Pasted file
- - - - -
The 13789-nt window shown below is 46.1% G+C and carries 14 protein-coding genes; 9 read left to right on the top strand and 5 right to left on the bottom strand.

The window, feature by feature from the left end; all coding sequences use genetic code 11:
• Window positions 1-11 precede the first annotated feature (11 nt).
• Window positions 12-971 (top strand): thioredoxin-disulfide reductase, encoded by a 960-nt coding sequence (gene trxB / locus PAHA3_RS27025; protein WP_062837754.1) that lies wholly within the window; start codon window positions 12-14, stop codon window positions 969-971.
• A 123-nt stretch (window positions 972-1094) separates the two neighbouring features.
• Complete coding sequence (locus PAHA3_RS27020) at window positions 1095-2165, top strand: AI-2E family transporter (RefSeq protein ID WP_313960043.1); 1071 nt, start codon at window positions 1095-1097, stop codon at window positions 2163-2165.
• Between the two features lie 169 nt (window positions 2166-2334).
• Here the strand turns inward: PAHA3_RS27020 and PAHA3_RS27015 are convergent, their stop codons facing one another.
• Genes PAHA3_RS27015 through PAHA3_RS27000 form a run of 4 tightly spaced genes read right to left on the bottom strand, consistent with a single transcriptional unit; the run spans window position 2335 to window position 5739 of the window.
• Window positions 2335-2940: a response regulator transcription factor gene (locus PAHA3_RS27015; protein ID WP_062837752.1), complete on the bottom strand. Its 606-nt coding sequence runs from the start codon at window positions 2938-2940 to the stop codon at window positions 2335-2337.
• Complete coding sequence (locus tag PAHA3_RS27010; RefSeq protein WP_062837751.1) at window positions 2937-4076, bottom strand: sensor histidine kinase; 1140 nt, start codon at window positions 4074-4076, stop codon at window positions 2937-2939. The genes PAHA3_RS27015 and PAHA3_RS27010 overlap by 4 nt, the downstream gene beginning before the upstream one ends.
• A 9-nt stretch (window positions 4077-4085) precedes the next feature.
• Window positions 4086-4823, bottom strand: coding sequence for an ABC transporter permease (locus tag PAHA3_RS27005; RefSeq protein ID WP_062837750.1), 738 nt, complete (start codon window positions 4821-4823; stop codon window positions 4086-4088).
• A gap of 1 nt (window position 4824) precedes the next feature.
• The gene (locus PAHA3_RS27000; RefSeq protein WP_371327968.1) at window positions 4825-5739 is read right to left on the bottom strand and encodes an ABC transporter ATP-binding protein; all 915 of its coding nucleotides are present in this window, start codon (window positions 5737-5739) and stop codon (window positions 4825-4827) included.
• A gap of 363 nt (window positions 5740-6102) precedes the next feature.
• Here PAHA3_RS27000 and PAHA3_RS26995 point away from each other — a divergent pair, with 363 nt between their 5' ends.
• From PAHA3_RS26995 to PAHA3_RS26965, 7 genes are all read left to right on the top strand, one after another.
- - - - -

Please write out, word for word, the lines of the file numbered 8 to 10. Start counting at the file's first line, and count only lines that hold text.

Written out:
• Here the strand turns inward: PAHA3_RS27020 and PAHA3_RS27015 are convergent, their stop codons facing one another.
• Genes PAHA3_RS27015 through PAHA3_RS27000 form a run of 4 tightly spaced genes read right to left on the bottom strand, consistent with a single transcriptional unit; the run spans window position 2335 to window position 5739 of the window.
• Window positions 2335-2940: a response regulator transcription factor gene (locus PAHA3_RS27015; protein ID WP_062837752.1), complete on the bottom strand. Its 606-nt coding sequence runs from the start codon at window positions 2938-2940 to the stop codon at window positions 2335-2337.